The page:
We should ask for a refund on the F-35 fighter planes, not buy moreDec 5, 2022
Despite the constant talk about how Australia’s strategic focus must be on the long distances our ships and planes have to cover, the Defence Strategy Review has recommended buying a fourth squadron of short range F-35 fighter planes.
This will bring the total to 96. Given the plane’s long history of costly problems, we should be asking for a refund. The biggest mistake was to buy the plane in the first place. Labor should never have supported John Howard’s 2002 commitment to buy a fighter plane that lacks legs.
The F-35 has a combat radius of only 1093 kilometres. The defence writer Anthony Galloway has noted, “This doesn’t consider the fact aircraft will have to accelerate during combat, which uses more fuel, so its real combat range might be closer to 500 kms”. Even if the radius were the full 1093 km it means that pilots setting out on a practice combat mission from their base at Williamtown near Newcastle would have to return to base well before they reach the Queensland border. Yes, fighters can be refuelled. But the refuelling planes can be detected by radars and destroyed the further the F-35 fly beyond Australia’s border in a serious war. In these circumstances, refuelling would not be feasible.
Although promoted as a supersonic fighter, the F-35 can’t get to a target, or away, in a hurry if needed. This is because it can only fly for 50 seconds at its top speed of 1960 km/hr (1.6 Mach) before it has to slow down noticeably. Other fighters have a significantly higher top speed and can maintain a supersonic level for prolonged periods, unlike the F-35. The Swedish Gripen, the French Rafale and the US F-15EX all have this capability called “super cruise”. The US is buying more F-15EXs rather than the initially planned number of F-35s. The Gripen and the Rafale would be cheaper for Australia to buy, operate and maintain independently. They all have a much better combat radius than the F-35. Australia cannot maintain operational readiness on its own, because the US undermines its sovereign independence by refusing to let it know how to repair numerous secret F-35 parts.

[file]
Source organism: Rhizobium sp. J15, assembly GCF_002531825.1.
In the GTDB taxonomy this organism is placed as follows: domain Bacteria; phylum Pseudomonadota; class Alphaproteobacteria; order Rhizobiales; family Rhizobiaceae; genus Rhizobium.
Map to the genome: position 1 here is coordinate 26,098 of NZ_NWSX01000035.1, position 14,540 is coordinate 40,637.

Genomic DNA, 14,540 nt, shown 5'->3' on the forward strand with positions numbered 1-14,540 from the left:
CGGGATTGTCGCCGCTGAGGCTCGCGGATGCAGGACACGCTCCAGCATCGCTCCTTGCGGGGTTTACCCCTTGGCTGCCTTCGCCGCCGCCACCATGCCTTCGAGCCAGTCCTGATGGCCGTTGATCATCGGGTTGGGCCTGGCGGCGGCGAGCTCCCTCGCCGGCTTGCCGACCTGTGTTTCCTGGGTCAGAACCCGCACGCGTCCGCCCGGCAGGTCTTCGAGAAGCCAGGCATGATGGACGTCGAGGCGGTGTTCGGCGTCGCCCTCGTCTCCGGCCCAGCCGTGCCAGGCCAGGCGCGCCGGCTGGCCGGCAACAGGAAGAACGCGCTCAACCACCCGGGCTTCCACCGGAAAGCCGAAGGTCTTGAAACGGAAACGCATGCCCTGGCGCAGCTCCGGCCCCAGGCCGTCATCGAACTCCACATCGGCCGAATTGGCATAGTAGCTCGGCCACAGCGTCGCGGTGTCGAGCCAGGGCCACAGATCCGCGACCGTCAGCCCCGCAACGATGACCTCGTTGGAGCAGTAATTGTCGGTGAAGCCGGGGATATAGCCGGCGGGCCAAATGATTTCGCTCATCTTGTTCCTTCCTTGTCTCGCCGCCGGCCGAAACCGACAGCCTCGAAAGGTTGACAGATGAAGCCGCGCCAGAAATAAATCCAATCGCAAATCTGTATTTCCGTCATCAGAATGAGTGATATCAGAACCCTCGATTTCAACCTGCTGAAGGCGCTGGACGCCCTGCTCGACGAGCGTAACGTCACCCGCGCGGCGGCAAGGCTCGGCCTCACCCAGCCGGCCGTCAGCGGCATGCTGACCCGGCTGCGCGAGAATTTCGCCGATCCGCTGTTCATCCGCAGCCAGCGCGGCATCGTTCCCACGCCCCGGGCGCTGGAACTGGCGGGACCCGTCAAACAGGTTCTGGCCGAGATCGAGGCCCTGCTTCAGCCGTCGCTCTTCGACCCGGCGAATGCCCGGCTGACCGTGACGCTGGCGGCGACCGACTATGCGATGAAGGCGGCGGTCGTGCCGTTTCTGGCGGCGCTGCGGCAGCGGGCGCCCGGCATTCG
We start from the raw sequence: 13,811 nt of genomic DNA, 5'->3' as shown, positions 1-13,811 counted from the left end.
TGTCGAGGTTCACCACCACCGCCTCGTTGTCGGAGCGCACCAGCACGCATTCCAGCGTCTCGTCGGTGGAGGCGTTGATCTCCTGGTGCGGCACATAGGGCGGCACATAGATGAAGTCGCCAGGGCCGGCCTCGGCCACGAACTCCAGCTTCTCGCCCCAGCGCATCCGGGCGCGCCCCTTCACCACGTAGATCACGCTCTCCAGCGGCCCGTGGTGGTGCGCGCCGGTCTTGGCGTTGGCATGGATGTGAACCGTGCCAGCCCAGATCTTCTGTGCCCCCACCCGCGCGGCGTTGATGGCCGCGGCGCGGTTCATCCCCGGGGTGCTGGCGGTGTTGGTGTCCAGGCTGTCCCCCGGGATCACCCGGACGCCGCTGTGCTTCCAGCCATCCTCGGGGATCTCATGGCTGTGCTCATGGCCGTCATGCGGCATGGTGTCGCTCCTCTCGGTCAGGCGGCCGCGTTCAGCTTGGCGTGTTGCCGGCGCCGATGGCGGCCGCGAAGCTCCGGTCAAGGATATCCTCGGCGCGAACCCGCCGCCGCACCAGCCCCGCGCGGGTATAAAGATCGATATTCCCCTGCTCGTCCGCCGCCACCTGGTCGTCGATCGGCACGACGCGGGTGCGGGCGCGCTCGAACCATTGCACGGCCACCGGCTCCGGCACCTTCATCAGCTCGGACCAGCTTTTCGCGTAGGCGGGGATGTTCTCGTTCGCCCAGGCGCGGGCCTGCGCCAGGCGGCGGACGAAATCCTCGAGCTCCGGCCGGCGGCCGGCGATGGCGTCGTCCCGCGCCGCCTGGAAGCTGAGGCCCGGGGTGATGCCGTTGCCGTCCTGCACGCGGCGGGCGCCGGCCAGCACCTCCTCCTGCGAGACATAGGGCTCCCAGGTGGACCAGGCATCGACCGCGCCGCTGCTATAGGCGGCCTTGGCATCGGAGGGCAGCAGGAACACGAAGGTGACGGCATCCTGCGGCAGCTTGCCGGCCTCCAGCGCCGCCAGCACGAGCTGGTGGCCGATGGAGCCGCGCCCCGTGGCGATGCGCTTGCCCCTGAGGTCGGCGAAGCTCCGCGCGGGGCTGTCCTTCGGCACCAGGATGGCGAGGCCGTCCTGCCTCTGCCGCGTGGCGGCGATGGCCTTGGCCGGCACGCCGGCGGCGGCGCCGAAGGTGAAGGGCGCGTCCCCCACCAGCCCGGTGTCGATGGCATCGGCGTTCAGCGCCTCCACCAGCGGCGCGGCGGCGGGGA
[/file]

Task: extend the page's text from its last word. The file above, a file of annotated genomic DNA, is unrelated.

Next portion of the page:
The F-35 is often praised as the only one with a stealth capability which was not considered necessary for the other fighters above. Stealth is not all it’s cracked up to be. It makes the F-35 hard to detect by some radars, but not others operating on different frequencies. It can also be tracked by over-the-horizon radars. Crucially, the F-35 can be seen by optical and heat sensors, as well as detected by the noise it emits. Another give away is the “path” it creates by passing through the earth’s magnetic field. Moreover, the F-35’s stealth vanishes if it carries weapons or fuel tanks on wing pylons rather than internally.